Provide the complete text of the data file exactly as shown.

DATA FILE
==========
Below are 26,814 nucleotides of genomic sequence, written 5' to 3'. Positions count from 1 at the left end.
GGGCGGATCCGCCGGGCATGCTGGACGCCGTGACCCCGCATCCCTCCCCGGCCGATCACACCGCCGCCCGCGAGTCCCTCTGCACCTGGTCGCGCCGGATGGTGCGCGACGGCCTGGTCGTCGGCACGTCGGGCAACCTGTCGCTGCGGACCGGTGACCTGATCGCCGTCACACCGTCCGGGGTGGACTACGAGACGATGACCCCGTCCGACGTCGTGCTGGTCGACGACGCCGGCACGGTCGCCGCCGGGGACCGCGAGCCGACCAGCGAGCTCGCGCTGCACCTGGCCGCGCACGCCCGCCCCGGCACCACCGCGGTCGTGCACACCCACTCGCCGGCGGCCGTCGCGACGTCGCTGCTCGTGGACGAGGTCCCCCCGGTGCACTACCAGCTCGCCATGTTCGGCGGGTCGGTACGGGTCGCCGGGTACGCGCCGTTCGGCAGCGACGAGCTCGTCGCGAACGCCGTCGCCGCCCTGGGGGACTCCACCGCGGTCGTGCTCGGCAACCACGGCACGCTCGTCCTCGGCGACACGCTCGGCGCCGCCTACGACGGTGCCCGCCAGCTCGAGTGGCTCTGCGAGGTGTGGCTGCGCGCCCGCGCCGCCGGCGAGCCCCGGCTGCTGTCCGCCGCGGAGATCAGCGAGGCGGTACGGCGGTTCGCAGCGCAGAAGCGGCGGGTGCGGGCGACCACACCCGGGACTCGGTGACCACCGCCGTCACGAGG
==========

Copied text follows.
Below are 26,814 nucleotides of genomic sequence, written 5' to 3'. Positions count from 1 at the left end.
GGGCGGATCCGCCGGGCATGCTGGACGCCGTGACCCCGCATCCCTCCCCGGCCGATCACACCGCCGCCCGCGAGTCCCTCTGCACCTGGTCGCGCCGGATGGTGCGCGACGGCCTGGTCGTCGGCACGTCGGGCAACCTGTCGCTGCGGACCGGTGACCTGATCGCCGTCACACCGTCCGGGGTGGACTACGAGACGATGACCCCGTCCGACGTCGTGCTGGTCGACGACGCCGGCACGGTCGCCGCCGGGGACCGCGAGCCGACCAGCGAGCTCGCGCTGCACCTGGCCGCGCACGCCCGCCCCGGCACCACCGCGGTCGTGCACACCCACTCGCCGGCGGCCGTCGCGACGTCGCTGCTCGTGGACGAGGTCCCCCCGGTGCACTACCAGCTCGCCATGTTCGGCGGGTCGGTACGGGTCGCCGGGTACGCGCCGTTCGGCAGCGACGAGCTCGTCGCGAACGCCGTCGCCGCCCTGGGGGACTCCACCGCGGTCGTGCTCGGCAACCACGGCACGCTCGTCCTCGGCGACACGCTCGGCGCCGCCTACGACGGTGCCCGCCAGCTCGAGTGGCTCTGCGAGGTGTGGCTGCGCGCCCGCGCCGCCGGCGAGCCCCGGCTGCTGTCCGCCGCGGAGATCAGCGAGGCGGTACGGCGGTTCGCAGCGCAGAAGCGGCGGGTGCGGGCGACCACACCCGGGACTCGGTGACCACCGCCGTCACGAGG